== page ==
So I’m asking for you all to help by contributing. Find out more on how to submit work to each here:

Story Time Friday

Prose Verse Babel

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Ok folks. That’s all for now. Help spread the poetic word and come back often to the blog for most poetry fun all month!

Half-Read Books: A Reading Confession

Today I’d like to show you a pile of books.

IMG_2716It’s a nice sized pile, isn’t it? Notice anything about it? Not the titles (some well-known ones in there, I know). Run your eye down the left-hand side. You might notice some paper, even a piece of string. What’s all that? Well, if you didn’t guess already, those are bookmarks.

This, my loyal readers, is my pile of half-read books. Aside from a few that I didn’t feel like stacking up on the pile and a few on my Kindle, this is my pile of books that I’ve started and haven’t (yet) finished. Some are from recent weeks. A few, like the Nick Hornby, were started two years ago. (In defense of the Hornby, its columns he wrote for a The Believer, and I don’t feel that they need to be read in a rush.)

It seems like I have a problem. I admit, it is somewhat of a problem that I’d like to fix. There are periods of time when it doesn’t occur, however, reading a portion of a book and putting it down only to have another catch my eye  and start reading that instead has shown me something about myself as a reader. And that is what I’d like to discuss today.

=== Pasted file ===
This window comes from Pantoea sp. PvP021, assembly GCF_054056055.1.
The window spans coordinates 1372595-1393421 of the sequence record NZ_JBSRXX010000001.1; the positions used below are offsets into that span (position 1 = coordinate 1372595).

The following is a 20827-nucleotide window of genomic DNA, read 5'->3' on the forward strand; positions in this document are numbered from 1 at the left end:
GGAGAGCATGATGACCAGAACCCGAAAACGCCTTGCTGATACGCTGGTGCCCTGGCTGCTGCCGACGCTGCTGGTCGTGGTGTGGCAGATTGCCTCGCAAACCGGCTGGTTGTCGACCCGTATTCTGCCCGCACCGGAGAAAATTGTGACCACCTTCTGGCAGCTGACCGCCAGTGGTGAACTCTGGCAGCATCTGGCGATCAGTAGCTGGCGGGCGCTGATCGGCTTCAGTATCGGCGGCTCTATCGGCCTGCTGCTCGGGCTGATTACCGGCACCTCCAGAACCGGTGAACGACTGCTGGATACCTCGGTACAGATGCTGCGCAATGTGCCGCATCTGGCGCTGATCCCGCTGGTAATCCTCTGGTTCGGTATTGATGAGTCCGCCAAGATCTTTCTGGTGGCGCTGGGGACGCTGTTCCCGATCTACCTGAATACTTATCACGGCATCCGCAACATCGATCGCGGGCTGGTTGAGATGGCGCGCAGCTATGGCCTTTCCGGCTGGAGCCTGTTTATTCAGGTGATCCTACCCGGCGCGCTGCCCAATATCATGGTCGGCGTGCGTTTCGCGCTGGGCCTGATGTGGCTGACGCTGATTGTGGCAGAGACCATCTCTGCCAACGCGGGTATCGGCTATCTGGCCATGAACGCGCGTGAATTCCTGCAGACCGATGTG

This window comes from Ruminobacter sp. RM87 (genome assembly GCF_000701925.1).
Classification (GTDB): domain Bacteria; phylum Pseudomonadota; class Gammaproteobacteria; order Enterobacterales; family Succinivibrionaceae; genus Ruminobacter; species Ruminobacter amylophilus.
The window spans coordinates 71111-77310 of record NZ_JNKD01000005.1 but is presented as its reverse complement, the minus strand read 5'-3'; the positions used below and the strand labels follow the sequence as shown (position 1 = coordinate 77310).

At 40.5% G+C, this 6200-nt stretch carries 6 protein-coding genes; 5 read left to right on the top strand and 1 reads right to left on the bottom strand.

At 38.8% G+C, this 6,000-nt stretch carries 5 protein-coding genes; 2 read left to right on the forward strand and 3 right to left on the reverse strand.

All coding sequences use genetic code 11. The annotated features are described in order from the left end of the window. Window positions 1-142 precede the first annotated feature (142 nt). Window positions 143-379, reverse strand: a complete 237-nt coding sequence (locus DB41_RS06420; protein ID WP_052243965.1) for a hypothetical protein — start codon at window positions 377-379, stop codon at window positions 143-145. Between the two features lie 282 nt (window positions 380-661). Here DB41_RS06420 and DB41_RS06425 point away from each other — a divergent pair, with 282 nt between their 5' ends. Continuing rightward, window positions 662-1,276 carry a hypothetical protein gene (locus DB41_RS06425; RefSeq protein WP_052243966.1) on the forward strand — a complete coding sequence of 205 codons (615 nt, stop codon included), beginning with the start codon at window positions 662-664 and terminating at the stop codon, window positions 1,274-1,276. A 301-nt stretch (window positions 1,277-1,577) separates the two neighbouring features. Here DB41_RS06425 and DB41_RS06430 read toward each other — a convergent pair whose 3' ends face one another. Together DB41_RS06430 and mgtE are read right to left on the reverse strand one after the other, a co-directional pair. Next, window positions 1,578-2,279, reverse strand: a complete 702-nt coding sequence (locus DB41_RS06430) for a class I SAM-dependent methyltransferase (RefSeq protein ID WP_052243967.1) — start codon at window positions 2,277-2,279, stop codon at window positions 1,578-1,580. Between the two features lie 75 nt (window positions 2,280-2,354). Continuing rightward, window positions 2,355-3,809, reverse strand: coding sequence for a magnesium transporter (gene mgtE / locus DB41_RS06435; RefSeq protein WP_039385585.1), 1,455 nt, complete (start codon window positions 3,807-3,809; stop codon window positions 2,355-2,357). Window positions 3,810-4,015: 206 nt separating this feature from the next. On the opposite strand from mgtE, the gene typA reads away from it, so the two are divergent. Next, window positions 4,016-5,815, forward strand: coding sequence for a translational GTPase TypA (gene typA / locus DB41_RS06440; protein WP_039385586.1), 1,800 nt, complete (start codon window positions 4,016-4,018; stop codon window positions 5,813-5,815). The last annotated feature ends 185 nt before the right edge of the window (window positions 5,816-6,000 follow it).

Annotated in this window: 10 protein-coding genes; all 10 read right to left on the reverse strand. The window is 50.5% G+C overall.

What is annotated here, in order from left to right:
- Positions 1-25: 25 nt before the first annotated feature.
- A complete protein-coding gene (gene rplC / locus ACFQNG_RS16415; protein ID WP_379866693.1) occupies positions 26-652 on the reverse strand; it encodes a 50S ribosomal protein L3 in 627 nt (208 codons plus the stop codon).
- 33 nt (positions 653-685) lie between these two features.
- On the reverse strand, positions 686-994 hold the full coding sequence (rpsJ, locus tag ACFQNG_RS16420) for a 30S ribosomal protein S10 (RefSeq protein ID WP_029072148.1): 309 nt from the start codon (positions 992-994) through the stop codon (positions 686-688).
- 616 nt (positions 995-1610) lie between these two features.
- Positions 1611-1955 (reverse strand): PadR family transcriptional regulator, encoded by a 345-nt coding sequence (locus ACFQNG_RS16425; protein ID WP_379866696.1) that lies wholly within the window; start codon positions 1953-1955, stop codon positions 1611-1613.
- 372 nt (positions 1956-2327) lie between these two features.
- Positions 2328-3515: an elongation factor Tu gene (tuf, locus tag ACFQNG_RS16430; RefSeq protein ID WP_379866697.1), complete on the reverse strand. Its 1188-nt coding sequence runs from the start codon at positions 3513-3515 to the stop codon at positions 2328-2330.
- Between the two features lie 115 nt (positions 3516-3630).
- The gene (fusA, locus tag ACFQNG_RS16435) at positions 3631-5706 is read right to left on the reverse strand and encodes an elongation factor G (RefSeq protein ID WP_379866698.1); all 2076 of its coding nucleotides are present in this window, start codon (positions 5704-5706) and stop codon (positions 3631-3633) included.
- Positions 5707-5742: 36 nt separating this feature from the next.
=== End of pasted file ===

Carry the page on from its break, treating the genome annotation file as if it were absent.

There are many things that plague my reading life. I get easily distracted. I find it hard to sit and read for long periods of time. Because of this, reading one novel could take a week (average, and I’d be pleased with that) or longer. Other readers will devour these same books in a day. Luckily, even with this big different in reading “speed” I think I still enjoy the story the same as devourerers (did I make up a word or just spell it wrong? Oh well.) More on that in a bit. It’s rare that I’ve read a book in one day, but it has happened. Reading one in 2-3 days is an accomplishment for me. Those are often the ones that BLOW ME AWAY, not just blow me away.

I’m not trying to get a pity party going. I know I’m not alone in some of these reading struggles. It’s how we’re built. I can’t, often, read a book straight through even when I love it. I said it. I’m proud. I’m a reader. That’s all that matters. What I would like to focus on is some of the interesting things I’ve noticed in the last few years.

As a kid I devoured some books. When the Animorphs series came out, I read almost the entire series. Many were read almost as they were released. Then I stopped reading, unless it was assigned to me. It was in high school that I discovered books again, but it was also when I realized I don’t read fast. It took me months to read Hemingway’s For Whom the Bell Tolls (one of the first books I bought when I discovered the local used bookstore). While I read that, I also started and finished A Farewell to Arms and many of his short stories. I didn’t think much of this until recently.